# Pareto optimality when the allocations are restricted

This question is about Pareto optimality (PO) in cake-cutting.

The basic definition is: an allocation is PO if there does not exist another allocation in which all players are weakly better off and at least one player is strictly better off. For example, consider the following cake (where "C" means Chocolate and "V" means Vanilla):

CVCV

Suppose there are two players: Alice wants only chocolate and Bob wants only vanilla. Then, there is only one PO allocation, and that is to give slices 1 and 3 to Alice and pieces 2 and 4 to Bob.

Now, suppose we restrict the cake-cutting such that the pieces must be connected. With this restriction, there are two possible definitions of PO:

• If we remain with the previous definition, then there exits no PO allocations with connected pieces, since the only PO allocation requires disconnected pieces.
• On the other hand, we can change the definition and say that an allocation is PO if there does not exist another allocation with connected pieces in which all players are weakly better off and at least one player is strictly better off. Under this definition, of course there exist PO allocations, such as, giving slice 1 to Alice and slices 2-4 to Bob.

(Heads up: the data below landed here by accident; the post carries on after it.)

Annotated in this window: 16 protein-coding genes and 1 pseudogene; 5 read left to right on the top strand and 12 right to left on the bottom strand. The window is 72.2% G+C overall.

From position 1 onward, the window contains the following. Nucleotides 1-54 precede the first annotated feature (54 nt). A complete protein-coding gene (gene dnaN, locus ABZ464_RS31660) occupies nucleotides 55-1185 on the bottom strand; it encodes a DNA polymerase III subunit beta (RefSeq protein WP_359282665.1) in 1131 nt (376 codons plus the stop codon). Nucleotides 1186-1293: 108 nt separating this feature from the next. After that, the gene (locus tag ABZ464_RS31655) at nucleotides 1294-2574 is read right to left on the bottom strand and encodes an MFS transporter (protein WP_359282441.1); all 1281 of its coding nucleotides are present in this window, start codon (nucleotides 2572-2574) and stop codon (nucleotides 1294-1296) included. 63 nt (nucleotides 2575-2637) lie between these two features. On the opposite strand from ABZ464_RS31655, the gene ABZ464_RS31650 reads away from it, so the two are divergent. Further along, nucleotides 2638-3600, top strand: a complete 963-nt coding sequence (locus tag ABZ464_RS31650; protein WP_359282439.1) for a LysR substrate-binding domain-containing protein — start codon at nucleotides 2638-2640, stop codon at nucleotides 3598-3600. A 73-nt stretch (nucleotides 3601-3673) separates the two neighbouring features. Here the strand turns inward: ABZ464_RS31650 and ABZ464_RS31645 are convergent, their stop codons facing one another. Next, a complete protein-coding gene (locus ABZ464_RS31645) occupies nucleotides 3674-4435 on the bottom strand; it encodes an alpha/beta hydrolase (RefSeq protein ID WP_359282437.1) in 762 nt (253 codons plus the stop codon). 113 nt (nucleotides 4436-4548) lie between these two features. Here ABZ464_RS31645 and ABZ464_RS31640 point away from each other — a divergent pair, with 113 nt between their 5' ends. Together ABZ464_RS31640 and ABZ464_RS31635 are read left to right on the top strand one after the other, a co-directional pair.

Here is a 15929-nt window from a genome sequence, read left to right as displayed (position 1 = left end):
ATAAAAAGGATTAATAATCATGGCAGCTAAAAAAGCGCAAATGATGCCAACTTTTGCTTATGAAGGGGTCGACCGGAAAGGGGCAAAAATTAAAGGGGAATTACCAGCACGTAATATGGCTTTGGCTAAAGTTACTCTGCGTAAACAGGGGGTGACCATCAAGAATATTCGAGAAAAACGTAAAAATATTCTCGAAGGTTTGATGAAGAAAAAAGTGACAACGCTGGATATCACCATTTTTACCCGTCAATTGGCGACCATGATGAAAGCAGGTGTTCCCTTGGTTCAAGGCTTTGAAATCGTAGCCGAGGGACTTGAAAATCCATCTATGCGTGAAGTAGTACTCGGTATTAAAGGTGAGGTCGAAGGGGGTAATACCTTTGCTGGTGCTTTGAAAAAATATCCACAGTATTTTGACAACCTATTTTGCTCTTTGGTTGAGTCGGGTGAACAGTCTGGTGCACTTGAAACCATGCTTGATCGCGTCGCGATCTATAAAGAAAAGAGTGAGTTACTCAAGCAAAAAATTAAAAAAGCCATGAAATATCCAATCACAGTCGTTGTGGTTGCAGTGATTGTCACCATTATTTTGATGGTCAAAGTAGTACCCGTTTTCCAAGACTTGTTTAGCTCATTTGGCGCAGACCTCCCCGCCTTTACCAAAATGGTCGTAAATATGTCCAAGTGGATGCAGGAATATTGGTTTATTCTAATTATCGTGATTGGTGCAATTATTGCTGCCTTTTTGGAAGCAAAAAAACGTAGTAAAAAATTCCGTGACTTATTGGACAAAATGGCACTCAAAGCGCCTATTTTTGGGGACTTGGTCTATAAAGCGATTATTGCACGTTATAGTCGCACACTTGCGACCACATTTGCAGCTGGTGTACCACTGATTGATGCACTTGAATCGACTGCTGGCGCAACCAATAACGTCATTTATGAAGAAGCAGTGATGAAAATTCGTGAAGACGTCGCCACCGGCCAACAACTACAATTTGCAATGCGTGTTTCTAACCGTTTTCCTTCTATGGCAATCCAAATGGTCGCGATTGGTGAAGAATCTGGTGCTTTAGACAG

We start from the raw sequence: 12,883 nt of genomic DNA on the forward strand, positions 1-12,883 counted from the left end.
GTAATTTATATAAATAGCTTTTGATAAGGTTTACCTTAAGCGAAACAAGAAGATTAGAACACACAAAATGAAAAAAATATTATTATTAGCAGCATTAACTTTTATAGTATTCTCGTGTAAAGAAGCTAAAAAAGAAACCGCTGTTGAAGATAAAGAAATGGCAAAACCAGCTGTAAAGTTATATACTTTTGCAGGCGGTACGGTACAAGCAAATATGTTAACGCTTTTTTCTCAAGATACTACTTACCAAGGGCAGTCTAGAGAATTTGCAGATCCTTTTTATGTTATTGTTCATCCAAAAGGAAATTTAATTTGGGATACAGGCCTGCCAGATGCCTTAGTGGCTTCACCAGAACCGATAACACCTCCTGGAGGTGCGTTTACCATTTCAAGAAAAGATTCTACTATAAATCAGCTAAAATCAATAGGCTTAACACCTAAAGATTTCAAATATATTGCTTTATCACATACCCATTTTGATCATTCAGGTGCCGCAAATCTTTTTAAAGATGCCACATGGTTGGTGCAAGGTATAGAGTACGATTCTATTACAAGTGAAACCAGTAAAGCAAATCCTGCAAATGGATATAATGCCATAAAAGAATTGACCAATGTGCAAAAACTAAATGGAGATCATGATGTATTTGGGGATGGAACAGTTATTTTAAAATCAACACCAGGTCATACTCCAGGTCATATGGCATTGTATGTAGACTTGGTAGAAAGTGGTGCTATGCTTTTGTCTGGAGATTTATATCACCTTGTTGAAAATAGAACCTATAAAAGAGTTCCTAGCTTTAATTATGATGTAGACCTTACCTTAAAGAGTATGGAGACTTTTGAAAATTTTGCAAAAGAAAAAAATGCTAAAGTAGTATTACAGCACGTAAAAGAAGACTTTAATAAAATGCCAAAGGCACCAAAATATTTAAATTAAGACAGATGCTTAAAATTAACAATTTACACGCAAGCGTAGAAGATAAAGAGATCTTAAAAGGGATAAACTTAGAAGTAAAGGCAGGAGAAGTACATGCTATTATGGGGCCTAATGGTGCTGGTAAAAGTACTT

Both definitions are reasonable. My question is:

which definition is more common in the economics literature?

• The definition of Pareto-optimality did not change. The set of feasible allocations changed. Suppose the only possible allocation is giving Alice a vanilla slice and Bob a chocolate slice, throwing away all else. This is Pareto-optimal if no other allocations are feasible. – Giskard Jul 27 '15 at 8:10
• Indeed, Denesp has it right. With the connected pieces restriction, giving CVC to Alice and V to Bob is Pareto optimal, as is giving C to Alice and VCV to Bob. Pareto optimality depends on alternative feasible allocations. – Shane Jul 28 '15 at 16:33

## 1 Answer

Let me elaborate on the comments quickly - maybe only for the sake of this question not being "unanswered". Pareto optimality only makes sense when defined with respect to feasible allocations. That is, your basic definition above lacks an important word:

an allocation is PO if there does not exist another feasible allocation in which all players are weakly better off and at least one player is strictly better off.

Without this word, you can easily find an allocation that dominates "A gets slices 1&3; B gets slices 2&4". For instance, you could give Alice eight additional full cakes of chocolate. However, there are no other cakes and, hence, this allocation is not feasible and therefore does not Pareto dominate what you suggest.

As a result of your feasibility restriction, any allocation in which one agent gets one slice of the preferred kind and the other one gets the other three is PO. If A gets the entire cake, she can make B better off by giving him a slice of V which she does not care about; analogously if B has the whole cake. If both agents get two connected slices, a similar improvement exists.